§ MR. SCHWANN (Manchester, N.)
I beg to ask the Secretary to the Treasury, as representing the Postmaster General, what is the reason for refusing to pay Manchester postmen for overtime worked on Sunday, 2nd January; and is he aware that the usual time worked and paid for on Sundays in the city is three hours, 406 but that on this day several men worked three hours and fifty minutes; that in the district four hours are usually worked and paid for, but that on the particular day (2nd January) many men worked for half-hours and one and a half hours longer, and were refused payment of the same; that in the south-west district six men, not on duty in the ordinary course, were sent for, and directed to assist with the heavier walks; and that, although they have claimed for the overtime worked—namely, from two to three hours—they have been unable, up to the present, to get any pay whatever for the extra, time worked?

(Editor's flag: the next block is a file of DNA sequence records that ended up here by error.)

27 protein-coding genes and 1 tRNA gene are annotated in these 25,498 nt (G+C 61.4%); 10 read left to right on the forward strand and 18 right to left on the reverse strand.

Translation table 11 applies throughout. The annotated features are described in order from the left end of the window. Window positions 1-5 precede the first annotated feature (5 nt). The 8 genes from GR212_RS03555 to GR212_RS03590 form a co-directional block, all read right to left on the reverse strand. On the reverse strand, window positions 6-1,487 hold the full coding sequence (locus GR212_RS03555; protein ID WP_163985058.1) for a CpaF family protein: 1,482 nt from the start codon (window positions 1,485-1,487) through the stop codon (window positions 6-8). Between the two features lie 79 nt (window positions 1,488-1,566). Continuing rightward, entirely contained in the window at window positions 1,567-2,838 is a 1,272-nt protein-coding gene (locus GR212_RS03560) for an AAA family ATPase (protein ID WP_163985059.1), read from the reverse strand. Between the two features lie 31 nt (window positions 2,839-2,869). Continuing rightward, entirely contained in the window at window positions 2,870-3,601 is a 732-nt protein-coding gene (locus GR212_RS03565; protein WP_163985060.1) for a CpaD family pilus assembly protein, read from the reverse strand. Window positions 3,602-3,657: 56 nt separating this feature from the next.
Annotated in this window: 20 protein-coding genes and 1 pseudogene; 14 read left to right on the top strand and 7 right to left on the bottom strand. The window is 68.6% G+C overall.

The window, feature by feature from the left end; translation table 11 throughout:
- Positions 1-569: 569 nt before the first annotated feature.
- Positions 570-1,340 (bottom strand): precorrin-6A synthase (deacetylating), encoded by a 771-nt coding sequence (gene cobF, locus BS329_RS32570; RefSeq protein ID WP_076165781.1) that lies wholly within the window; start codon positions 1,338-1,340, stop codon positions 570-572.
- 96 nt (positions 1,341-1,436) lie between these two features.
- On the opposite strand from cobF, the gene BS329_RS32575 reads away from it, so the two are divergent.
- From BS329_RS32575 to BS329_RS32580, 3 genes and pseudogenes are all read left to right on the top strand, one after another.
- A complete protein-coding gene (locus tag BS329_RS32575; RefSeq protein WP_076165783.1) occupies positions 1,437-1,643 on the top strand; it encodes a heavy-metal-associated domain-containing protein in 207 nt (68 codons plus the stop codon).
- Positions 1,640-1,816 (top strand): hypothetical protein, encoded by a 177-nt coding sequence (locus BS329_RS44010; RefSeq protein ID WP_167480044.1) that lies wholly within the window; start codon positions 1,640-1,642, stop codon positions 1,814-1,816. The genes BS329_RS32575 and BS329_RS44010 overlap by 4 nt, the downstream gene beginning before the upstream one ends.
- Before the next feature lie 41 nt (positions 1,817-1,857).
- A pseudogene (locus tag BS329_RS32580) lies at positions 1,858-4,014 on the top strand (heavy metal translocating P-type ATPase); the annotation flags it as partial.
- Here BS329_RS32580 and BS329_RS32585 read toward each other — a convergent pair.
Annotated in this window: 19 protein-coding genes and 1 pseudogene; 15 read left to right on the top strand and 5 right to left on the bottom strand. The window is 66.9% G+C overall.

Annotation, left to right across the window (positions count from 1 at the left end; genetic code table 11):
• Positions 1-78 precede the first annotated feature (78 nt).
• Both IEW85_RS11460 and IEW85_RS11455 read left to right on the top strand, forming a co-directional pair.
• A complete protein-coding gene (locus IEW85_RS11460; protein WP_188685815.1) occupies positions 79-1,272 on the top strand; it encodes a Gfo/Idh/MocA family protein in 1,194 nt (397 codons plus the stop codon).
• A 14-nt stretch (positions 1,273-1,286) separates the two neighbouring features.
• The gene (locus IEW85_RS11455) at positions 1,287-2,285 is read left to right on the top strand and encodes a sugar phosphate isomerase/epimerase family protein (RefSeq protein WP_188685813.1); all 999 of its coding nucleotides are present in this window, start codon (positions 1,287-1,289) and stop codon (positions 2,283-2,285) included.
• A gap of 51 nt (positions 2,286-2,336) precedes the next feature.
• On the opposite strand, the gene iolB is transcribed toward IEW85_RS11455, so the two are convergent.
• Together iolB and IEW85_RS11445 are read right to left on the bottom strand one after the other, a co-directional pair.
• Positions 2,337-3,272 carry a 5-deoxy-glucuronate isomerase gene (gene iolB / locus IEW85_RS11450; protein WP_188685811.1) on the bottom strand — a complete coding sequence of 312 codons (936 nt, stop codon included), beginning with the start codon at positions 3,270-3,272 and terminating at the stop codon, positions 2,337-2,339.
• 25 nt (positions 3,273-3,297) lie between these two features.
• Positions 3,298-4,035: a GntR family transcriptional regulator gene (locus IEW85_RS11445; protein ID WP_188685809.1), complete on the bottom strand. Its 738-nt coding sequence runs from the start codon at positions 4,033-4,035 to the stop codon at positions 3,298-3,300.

§ THE FINANCIAL SECRETARY TO THE TREASURY (Mr. R. W. HANBURY,) Preston
Attendance by the Manchester postmen on Sundays is paid for, not according to the actual time occupied on any particular Sunday, but according to the average time occupied on Sundays. On Sunday, 26th December, however, being the day after Christmas Day, exceptional payment was made in consideration of the heavy Christmas work, but it did not appear right to extend this privilege to Sunday, the 2nd January, as the extra work on that day was largely due to the fact that by an arrangement which exists in Manchester no delivery was made after two p.m. on the preceding day (New Year's day), and the work had accumulated. As regards the six postmen in the south-western district of Manchester, it is found that, through an oversight, they were not paid for the special attendance on Sunday, the 2nd January. The omission has now been rectified.